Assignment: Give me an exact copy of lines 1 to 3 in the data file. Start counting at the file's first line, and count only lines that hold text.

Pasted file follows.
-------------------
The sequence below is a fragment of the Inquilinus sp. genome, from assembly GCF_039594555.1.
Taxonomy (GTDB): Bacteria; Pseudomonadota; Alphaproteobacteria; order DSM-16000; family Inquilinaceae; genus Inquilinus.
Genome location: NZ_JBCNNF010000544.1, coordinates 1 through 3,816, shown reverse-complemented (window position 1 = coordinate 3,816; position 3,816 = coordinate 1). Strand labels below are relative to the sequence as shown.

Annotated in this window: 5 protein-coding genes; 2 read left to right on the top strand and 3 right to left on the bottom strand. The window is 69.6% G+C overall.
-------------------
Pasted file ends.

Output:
The sequence below is a fragment of the Inquilinus sp. genome, from assembly GCF_039594555.1.
Taxonomy (GTDB): Bacteria; Pseudomonadota; Alphaproteobacteria; order DSM-16000; family Inquilinaceae; genus Inquilinus.
Genome location: NZ_JBCNNF010000544.1, coordinates 1 through 3,816, shown reverse-complemented (window position 1 = coordinate 3,816; position 3,816 = coordinate 1). Strand labels below are relative to the sequence as shown.